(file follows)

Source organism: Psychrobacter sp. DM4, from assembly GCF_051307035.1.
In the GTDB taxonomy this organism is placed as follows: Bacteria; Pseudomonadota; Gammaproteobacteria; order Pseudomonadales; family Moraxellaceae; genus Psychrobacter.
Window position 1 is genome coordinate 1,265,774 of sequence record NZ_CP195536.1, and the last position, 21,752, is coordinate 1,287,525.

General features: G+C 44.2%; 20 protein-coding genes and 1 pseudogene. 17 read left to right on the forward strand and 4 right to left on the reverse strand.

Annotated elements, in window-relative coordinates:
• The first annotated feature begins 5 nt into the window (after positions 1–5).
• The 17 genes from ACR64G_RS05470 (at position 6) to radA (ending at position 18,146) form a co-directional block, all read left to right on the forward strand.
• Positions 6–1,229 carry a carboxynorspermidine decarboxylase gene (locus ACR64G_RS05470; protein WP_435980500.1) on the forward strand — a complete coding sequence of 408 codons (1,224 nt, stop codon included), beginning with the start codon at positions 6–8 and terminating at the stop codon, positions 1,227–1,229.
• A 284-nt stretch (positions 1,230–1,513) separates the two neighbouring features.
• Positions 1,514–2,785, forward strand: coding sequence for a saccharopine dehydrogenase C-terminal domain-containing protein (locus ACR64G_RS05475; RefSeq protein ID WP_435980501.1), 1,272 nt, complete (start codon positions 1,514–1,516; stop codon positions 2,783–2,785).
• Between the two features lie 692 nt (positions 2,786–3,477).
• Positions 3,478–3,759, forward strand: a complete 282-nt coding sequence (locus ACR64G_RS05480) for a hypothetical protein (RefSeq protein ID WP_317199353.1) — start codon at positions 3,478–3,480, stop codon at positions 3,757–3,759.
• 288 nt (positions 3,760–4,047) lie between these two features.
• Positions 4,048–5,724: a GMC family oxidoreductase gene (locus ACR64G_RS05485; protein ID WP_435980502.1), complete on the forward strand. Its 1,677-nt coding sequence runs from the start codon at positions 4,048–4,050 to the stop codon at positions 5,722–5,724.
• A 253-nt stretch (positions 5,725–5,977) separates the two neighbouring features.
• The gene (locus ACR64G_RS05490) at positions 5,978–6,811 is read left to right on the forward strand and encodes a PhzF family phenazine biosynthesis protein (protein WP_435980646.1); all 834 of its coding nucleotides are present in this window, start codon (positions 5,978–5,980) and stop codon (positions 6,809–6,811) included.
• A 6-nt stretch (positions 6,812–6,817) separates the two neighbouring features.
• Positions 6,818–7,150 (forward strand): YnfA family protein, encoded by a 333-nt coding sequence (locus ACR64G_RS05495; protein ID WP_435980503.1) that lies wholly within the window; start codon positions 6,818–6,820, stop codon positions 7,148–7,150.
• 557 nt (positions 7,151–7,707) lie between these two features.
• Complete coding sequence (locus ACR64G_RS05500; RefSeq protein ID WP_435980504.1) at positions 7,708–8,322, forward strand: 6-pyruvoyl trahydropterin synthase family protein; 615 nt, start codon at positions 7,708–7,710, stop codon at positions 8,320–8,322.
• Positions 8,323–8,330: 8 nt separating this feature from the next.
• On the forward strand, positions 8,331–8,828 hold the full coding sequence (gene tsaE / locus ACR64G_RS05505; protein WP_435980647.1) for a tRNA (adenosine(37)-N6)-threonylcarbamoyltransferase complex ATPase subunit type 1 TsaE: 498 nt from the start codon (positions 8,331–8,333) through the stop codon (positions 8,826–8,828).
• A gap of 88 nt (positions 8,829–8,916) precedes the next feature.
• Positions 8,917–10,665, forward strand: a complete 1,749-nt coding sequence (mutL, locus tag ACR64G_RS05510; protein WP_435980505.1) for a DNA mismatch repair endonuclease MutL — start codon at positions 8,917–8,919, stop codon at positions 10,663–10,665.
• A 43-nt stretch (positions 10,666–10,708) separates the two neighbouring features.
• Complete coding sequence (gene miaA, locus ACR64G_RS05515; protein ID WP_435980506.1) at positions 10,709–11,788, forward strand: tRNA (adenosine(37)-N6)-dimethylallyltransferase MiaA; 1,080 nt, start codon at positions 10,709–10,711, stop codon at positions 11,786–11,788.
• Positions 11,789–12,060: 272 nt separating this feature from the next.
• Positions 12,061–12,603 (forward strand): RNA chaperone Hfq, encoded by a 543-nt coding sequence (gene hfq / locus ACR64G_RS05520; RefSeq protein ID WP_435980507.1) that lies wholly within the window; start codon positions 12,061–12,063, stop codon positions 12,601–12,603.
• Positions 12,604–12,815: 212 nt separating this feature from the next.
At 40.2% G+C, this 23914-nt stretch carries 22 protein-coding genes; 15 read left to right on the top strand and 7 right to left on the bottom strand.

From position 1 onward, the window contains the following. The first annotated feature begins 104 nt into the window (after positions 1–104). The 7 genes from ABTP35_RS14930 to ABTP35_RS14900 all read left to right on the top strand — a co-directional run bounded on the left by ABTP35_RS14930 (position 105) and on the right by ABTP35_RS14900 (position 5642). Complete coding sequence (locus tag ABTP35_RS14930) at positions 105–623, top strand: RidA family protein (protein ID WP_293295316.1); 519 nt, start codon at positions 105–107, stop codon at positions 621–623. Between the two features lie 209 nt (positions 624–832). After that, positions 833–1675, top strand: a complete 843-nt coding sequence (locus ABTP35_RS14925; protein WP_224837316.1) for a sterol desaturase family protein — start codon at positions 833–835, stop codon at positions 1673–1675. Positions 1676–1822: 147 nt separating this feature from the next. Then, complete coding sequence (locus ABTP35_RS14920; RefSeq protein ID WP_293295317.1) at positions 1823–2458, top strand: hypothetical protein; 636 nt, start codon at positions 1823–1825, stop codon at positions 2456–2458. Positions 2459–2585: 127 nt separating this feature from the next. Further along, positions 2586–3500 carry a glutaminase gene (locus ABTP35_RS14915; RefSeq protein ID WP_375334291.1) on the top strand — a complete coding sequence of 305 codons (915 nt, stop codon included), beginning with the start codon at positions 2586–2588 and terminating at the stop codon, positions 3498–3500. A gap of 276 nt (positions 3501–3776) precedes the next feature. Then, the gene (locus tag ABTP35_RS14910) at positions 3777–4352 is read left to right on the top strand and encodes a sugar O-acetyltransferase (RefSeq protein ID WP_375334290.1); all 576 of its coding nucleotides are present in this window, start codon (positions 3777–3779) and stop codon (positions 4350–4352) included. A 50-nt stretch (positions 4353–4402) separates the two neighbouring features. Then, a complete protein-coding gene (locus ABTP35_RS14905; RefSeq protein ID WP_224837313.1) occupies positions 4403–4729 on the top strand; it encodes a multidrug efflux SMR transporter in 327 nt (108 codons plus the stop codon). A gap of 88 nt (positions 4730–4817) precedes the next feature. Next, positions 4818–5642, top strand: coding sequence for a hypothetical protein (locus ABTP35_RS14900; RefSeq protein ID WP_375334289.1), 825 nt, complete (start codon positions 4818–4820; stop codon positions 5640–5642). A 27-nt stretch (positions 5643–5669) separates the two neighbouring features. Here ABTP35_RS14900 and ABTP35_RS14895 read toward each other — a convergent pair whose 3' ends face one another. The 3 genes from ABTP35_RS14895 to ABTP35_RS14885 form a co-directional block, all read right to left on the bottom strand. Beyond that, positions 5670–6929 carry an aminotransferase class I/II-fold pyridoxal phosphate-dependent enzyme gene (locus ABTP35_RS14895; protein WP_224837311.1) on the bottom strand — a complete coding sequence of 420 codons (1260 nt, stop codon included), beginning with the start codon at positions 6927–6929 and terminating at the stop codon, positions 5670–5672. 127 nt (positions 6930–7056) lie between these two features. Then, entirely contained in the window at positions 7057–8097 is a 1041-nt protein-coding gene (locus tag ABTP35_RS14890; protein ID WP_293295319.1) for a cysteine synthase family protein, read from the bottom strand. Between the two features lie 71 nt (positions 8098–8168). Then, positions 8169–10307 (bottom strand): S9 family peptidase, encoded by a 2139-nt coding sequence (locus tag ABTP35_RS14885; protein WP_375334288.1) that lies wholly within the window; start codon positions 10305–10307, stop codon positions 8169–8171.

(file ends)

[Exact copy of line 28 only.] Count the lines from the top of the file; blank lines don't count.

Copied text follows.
• Positions 12,061–12,603 (forward strand): RNA chaperone Hfq, encoded by a 543-nt coding sequence (gene hfq / locus ACR64G_RS05520; RefSeq protein ID WP_435980507.1) that lies wholly within the window; start codon positions 12,061–12,063, stop codon positions 12,601–12,603.